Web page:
Jeannie nodded, stepped away, and crossed her arms.
The deputies closed rank around Dave. I pulled out my pad of paper and wrote each person's name on a clean sheet of paper. I'd find the skunk that tried to frame Dave. I could do statement
analysis on each one, determining through their written language who was lying. No one was going to smear my friend.
A skiff of wind passed over the grave and rammed the odor of rotting flesh against my nose. I held my breath. I'd forgotten to throw something in my kit for smell. The breeze drifted past the officers. Two of Dave's deputies turned away and gagged. Jeannie covered her nose.
Dave frowned. “Keep me informed.” He turned and stomped to his truck, slamming the door so hard, I thought the window would break.
Jeannie strolled to her car and pulled out the handset of her radio. “Yeah, this is a 10â36 . . .”
Dave backed up, then drove off. Two patrol cars followed. The meadow seemed suddenly empty.
Wes sauntered over to me.
“Well, that was awkward,” I said.
“Uh . . .” I plucked some Pyrenees fur off my jeans. “So . . . where'd you get the Forest Service pickup?”
“They auction them off up in Missoula.”
I didn't want to tell him that the hue reminded me of his favorite palette: abnormal colors not found in nature. More importantly, a Forest Service truck would pass unnoticed by the locals. “So they're pretty easy to buy?”
“Yeah, well, I'm sorry about all this. Tough break.”
“Dave will figure out how his phone got there. And I wouldn't want to be the person responsible.”
“I meant a tough break for you.”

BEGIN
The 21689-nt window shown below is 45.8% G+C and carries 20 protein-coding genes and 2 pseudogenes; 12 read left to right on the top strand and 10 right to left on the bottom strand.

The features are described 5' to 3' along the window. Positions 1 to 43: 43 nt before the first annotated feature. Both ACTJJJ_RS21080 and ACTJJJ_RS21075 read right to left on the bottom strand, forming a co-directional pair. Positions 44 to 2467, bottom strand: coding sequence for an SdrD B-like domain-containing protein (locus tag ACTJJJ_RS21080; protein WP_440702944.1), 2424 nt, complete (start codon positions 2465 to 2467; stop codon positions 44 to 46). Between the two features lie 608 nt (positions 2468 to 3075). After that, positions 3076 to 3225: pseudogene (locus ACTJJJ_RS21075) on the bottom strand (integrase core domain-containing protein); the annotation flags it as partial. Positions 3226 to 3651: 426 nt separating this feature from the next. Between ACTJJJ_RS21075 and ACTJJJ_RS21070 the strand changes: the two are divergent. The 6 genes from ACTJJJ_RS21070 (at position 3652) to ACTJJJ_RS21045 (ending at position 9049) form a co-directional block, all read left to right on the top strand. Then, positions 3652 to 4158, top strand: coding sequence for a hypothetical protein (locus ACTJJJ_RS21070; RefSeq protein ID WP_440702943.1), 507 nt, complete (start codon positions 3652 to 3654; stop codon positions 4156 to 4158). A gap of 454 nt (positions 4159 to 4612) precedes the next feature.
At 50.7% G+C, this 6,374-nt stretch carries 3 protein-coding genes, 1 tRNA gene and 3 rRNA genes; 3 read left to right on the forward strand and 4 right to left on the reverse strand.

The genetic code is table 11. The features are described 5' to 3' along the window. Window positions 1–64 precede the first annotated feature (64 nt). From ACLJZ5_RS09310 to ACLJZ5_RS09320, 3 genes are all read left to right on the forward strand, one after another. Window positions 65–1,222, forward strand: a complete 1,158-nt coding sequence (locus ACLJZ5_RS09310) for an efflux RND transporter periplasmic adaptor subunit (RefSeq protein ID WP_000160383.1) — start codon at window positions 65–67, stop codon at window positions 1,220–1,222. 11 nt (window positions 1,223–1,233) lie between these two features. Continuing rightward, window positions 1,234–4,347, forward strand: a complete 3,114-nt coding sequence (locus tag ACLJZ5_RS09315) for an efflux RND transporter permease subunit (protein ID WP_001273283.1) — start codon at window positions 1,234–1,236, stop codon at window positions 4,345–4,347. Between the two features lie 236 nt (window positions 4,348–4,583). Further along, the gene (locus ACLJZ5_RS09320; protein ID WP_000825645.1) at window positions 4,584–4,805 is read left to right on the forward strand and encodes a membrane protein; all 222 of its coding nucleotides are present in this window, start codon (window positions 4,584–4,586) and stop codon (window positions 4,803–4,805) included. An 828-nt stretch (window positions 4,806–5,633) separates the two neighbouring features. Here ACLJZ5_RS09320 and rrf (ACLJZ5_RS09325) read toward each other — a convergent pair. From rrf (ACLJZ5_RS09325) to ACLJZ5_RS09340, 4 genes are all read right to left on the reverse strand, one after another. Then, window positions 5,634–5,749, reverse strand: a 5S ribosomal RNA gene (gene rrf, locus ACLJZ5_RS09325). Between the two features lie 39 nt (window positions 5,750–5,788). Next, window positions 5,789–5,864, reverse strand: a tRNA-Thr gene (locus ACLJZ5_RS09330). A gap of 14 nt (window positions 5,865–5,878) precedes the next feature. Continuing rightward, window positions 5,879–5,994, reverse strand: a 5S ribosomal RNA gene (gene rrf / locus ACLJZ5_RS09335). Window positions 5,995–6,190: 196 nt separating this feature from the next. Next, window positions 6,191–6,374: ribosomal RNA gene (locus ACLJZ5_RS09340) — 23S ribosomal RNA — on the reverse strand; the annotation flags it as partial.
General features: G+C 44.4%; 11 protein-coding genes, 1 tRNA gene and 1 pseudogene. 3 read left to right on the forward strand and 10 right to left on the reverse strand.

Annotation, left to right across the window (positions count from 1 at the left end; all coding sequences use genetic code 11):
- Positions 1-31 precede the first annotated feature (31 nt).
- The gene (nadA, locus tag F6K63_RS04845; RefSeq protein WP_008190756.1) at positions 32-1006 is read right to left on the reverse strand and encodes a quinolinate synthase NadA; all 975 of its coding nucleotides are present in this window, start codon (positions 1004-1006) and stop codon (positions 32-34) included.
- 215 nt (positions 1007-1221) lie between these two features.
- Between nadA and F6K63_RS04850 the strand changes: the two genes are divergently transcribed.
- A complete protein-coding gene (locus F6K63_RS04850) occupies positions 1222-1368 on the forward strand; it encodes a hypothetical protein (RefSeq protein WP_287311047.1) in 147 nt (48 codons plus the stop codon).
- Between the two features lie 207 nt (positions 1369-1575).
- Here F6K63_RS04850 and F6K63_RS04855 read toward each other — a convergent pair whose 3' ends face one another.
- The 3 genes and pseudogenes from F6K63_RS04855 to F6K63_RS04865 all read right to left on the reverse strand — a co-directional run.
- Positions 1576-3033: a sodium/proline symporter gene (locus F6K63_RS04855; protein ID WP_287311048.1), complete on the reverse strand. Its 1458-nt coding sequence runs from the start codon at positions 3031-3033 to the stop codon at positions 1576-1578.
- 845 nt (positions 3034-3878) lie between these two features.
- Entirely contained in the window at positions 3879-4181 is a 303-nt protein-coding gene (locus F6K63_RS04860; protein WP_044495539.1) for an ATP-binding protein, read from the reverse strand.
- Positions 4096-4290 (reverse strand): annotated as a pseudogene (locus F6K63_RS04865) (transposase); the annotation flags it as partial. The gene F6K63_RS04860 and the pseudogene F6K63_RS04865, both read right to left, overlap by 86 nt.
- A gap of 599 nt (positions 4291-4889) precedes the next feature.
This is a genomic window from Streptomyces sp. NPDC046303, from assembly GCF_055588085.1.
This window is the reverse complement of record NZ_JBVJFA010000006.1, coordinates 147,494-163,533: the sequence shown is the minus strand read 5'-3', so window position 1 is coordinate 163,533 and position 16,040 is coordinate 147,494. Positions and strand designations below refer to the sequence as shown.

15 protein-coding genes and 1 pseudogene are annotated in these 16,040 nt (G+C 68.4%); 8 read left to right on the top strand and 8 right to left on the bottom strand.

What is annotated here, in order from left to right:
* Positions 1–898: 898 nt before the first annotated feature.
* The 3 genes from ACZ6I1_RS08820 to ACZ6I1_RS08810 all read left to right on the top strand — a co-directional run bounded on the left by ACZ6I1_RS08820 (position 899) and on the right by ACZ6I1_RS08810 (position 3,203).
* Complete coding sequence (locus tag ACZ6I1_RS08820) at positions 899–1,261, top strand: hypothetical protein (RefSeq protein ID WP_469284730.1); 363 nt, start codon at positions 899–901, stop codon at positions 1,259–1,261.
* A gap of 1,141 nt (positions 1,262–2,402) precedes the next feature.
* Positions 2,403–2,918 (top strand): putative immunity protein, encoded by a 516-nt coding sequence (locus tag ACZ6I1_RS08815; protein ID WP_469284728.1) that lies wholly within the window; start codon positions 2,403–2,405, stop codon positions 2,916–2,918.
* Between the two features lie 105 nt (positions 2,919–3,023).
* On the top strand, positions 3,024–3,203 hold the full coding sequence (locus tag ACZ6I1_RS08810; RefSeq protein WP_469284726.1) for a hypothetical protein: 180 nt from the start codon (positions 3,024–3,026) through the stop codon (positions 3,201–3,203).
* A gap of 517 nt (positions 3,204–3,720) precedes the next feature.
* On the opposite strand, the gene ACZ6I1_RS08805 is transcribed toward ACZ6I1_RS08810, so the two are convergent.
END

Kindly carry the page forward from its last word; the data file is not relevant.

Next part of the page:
“Sure. I'm the forensic artist for Missoula. I have a contract with them to do all the work. Full-time. Paid.”
My mouth opened and closed, but no words came out. Contract! I'd never thought to ask for a contract. My hands formed fists, nails digging into my palms.
No wonder I wasn't getting any work or referrals.
“You could save me some time by giving me your notes.” He held out his hand.
I stared at it, then at his face. The corner of his mouth twitched.
I wanted to spit at him, claw that smirk off his face. He took my work to get even with me. He didn't need the job. His insipid art sold like half-priced Tupperware.
Bending down, I bit back the words I wanted to fling at him. I grabbed my notes from the kit and held them out.
He took them, smearing my writing with his thumb, glanced down, then stuffed them into his back pocket. “Thanks.” He swaggered away.
I blindly looked for my case, found it, then jogged to my car and fumbled for the key. Okay, then, no big deal. Let Wes have Missoula. It was one department. There were many agencies that didn't know I was working again. FBI. ATF. I had some connections with an arson investigation group in Helena. I'd do a promotional tour. Demo all my skills: crime-scene sketching, surveillance clarification, facial reconstructions, unknown remains, image modification. The turnover could be pretty high in law enforcement, and people didn't knowâor had forgottenâwhat I could do for them.
But Missoula gave me the most cases.
No whining. Look on the upside. Wes could get too busy.
. And I could pick up his crumbs. He'd let me have the stop-and-robs, purse snatchings, and indecent exposures. Even with Robert's reluctant child-support checks, I needed a job.
Or I'd have to move. Leave the only place I'd felt safe from my past.
Wes wasn't motivated. He didn't have a killer in his backyard, and Mattie Banks didn't look like
Dre appeared, took the key, and opened the car door for me. “No worries, the cow ain't ate the cabbage yet.” He winked and patted the roof.
The drive home was a blur. I should fight this. Wes couldn't reconstruct a skull. How many cases had he even worked? It wasn't fair. It wasn't right.
I parked beside my log house and rested my face on the steering wheel for a moment. Just give up. Maybe God was telling me I needed to find a new career.
Everything happens for a reason.
A tan cruiser pulled behind me and Jeannie stepped out.
That was fast. I'd bet Wes admitted he didn't know how to work a crime scene, nor work on a skull. They needed me after all. I got out of my car.
“I think you have something for me.” Jeannie's eyes flashed.